Center dedicated during Louisville ceremony
LOUISVILLE, Ky. -- The Muhammad Ali Center was dedicated Sunday in a ceremony celebrating the values of the boxing great and his ties to his hometown.
|OTL: Ali and Louisville|
Muhammad Ali and the city of his birth Louisville Kentucky have endured a love-hate relationship. Many were upset with Ali's bravado and his decision not to go fight in the Vietnam War. Ali was angered by a city that was still segregated when he returned as an Olympic Champion. After decades of separation, the two sides are coming closer with the opening of the Ali Center in Louisville. (ESPN, 1:40 a.m. ET).
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The dedication capped a weekend of hoopla surrounding the opening of the $80 million, six-story center on the edge of downtown Louisville. A Hollywood-style event Saturday night at a nearby performing arts center drew former president Bill Clinton as well as athletes, actors and singers.
Ali didn't speak during the ceremony on a plaza overlooking the Ohio River. He stood with his family in front of the flags of 141 nations whose children have contributed to the Ali Center. He waved and pointed to the crowd as photographers crowded around.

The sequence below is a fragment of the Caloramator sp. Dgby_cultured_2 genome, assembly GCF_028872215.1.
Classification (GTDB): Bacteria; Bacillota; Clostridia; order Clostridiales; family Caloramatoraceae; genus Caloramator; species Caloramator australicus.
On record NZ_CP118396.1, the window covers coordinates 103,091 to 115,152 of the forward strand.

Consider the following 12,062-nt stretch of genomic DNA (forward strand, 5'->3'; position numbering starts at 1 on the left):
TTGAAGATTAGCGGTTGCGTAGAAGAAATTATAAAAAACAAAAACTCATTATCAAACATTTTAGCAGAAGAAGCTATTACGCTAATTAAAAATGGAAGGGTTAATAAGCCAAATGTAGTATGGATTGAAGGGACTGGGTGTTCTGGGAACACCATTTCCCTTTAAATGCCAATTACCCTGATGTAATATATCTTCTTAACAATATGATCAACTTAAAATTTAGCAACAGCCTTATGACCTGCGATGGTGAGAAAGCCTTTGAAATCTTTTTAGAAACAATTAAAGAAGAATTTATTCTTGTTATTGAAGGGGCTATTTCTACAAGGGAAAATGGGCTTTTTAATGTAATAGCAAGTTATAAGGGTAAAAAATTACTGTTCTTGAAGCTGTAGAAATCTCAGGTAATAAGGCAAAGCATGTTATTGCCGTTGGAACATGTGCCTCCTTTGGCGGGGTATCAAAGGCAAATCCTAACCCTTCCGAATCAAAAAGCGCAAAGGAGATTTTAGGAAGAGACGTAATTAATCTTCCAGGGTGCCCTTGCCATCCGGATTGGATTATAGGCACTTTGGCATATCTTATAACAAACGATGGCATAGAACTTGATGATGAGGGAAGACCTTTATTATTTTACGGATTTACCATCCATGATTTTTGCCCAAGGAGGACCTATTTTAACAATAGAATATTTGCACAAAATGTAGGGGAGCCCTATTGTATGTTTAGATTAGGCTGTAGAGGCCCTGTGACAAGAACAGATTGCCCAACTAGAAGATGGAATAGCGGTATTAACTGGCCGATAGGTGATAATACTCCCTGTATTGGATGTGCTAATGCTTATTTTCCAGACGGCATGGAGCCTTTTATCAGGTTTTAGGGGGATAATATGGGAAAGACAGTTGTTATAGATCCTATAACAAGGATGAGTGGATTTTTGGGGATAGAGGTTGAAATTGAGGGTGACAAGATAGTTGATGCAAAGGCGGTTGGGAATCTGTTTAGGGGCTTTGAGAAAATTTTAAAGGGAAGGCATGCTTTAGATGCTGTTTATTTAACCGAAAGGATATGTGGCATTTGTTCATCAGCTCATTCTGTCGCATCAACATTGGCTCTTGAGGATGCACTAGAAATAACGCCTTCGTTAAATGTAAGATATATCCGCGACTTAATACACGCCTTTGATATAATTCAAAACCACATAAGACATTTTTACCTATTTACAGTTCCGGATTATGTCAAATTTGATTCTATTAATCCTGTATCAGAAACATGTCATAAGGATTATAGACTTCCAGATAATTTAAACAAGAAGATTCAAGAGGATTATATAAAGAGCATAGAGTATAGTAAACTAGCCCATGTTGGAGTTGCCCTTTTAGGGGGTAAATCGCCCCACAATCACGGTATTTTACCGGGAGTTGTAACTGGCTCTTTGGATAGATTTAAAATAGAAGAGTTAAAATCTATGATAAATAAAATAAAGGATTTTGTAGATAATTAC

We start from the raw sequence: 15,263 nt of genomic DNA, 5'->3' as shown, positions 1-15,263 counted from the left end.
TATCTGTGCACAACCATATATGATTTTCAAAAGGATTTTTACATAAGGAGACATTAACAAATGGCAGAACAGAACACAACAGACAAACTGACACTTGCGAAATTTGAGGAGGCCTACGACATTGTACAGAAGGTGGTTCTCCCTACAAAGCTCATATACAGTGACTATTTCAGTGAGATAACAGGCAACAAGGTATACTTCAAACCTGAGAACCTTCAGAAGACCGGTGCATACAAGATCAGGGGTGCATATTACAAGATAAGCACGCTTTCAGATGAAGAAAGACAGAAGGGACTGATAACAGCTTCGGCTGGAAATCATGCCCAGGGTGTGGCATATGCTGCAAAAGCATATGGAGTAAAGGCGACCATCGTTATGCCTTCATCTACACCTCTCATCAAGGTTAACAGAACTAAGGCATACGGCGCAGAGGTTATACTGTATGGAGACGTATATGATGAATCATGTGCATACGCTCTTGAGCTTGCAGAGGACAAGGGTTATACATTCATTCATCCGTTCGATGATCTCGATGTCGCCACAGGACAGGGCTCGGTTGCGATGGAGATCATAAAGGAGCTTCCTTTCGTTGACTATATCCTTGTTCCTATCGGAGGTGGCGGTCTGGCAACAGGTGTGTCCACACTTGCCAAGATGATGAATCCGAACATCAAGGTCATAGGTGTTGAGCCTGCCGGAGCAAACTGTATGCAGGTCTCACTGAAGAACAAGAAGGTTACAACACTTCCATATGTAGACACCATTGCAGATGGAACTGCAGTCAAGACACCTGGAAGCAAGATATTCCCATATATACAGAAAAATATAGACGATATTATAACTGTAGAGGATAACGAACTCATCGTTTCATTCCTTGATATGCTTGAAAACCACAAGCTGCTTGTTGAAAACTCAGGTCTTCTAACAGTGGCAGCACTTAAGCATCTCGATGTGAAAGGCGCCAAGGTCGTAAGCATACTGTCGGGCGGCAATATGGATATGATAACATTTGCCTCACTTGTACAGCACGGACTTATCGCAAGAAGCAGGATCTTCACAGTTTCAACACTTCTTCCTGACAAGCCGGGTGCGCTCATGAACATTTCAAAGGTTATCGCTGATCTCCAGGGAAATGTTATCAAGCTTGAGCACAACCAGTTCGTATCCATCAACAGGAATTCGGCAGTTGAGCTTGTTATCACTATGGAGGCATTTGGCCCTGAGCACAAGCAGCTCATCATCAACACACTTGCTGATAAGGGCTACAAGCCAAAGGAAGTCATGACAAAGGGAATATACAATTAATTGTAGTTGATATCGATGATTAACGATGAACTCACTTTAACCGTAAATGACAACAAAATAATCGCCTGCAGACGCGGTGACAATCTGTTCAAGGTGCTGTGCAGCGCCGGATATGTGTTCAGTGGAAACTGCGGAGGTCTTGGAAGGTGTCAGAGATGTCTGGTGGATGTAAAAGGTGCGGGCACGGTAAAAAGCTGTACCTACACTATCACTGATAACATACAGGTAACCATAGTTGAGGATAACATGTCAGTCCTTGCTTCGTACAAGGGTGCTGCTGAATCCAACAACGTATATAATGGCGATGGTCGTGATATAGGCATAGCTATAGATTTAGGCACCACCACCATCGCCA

Sen. Mitch McConnell, R-Ky., said that while Ali is revered around the world, "Louisville loved him first."
Born Cassius Marcellus Clay Jr. in Louisville in 1942, Ali learned to fight after having his bicycle stolen as a boy. He won a gold medal at the 1960 Rome Olympics and went on to win the heavyweight title three times as a professional until retiring in 1981. He changed his name after converting to Islam.
Lonnie Ali, his wife, has said her husband hopes the center, an $80 million project, will inspire visitors, especially youngsters, to reach their potential and promote peace.
"We hope this center becomes a beacon in our community ... and in our world," Lonnie Ali said.
Copyright 2005 by The Associated Press
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